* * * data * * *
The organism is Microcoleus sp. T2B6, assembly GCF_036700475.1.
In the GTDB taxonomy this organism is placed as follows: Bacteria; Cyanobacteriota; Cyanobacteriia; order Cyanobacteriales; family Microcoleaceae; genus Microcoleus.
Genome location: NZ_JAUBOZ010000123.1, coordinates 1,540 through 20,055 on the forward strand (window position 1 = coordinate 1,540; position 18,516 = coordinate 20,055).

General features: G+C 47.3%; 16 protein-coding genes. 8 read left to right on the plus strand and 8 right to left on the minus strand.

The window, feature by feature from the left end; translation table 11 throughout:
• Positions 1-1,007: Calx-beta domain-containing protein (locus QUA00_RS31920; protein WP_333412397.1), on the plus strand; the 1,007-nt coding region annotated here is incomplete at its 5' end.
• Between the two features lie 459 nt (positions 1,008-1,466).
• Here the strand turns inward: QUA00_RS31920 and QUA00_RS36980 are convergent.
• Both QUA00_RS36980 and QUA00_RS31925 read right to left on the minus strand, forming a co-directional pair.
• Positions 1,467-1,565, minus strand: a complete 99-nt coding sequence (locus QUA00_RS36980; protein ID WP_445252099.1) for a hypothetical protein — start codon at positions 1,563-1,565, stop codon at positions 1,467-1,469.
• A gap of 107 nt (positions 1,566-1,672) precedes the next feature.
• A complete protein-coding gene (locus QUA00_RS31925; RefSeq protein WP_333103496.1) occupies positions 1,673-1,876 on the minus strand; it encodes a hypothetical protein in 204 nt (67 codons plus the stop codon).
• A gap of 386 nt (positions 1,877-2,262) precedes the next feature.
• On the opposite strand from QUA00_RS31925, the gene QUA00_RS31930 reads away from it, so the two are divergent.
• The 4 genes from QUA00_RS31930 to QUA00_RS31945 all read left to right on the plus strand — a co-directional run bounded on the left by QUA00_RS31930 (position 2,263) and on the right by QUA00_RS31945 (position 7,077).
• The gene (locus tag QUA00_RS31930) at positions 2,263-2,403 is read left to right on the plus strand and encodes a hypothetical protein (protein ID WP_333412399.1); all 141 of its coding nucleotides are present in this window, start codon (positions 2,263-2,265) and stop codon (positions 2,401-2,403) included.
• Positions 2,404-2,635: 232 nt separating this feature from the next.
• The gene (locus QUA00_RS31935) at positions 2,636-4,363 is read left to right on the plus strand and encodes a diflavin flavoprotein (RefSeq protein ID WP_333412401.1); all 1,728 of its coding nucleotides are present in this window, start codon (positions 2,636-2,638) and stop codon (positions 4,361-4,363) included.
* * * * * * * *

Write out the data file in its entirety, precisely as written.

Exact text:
The organism is Microcoleus sp. T2B6, assembly GCF_036700475.1.
In the GTDB taxonomy this organism is placed as follows: Bacteria; Cyanobacteriota; Cyanobacteriia; order Cyanobacteriales; family Microcoleaceae; genus Microcoleus.
Genome location: NZ_JAUBOZ010000123.1, coordinates 1,540 through 20,055 on the forward strand (window position 1 = coordinate 1,540; position 18,516 = coordinate 20,055).

General features: G+C 47.3%; 16 protein-coding genes. 8 read left to right on the plus strand and 8 right to left on the minus strand.

The window, feature by feature from the left end; translation table 11 throughout:
• Positions 1-1,007: Calx-beta domain-containing protein (locus QUA00_RS31920; protein WP_333412397.1), on the plus strand; the 1,007-nt coding region annotated here is incomplete at its 5' end.
• Between the two features lie 459 nt (positions 1,008-1,466).
• Here the strand turns inward: QUA00_RS31920 and QUA00_RS36980 are convergent.
• Both QUA00_RS36980 and QUA00_RS31925 read right to left on the minus strand, forming a co-directional pair.
• Positions 1,467-1,565, minus strand: a complete 99-nt coding sequence (locus QUA00_RS36980; protein ID WP_445252099.1) for a hypothetical protein — start codon at positions 1,563-1,565, stop codon at positions 1,467-1,469.
• A gap of 107 nt (positions 1,566-1,672) precedes the next feature.
• A complete protein-coding gene (locus QUA00_RS31925; RefSeq protein WP_333103496.1) occupies positions 1,673-1,876 on the minus strand; it encodes a hypothetical protein in 204 nt (67 codons plus the stop codon).
• A gap of 386 nt (positions 1,877-2,262) precedes the next feature.
• On the opposite strand from QUA00_RS31925, the gene QUA00_RS31930 reads away from it, so the two are divergent.
• The 4 genes from QUA00_RS31930 to QUA00_RS31945 all read left to right on the plus strand — a co-directional run bounded on the left by QUA00_RS31930 (position 2,263) and on the right by QUA00_RS31945 (position 7,077).
• The gene (locus tag QUA00_RS31930) at positions 2,263-2,403 is read left to right on the plus strand and encodes a hypothetical protein (protein ID WP_333412399.1); all 141 of its coding nucleotides are present in this window, start codon (positions 2,263-2,265) and stop codon (positions 2,401-2,403) included.
• Positions 2,404-2,635: 232 nt separating this feature from the next.
• The gene (locus QUA00_RS31935) at positions 2,636-4,363 is read left to right on the plus strand and encodes a diflavin flavoprotein (RefSeq protein ID WP_333412401.1); all 1,728 of its coding nucleotides are present in this window, start codon (positions 2,636-2,638) and stop codon (positions 4,361-4,363) included.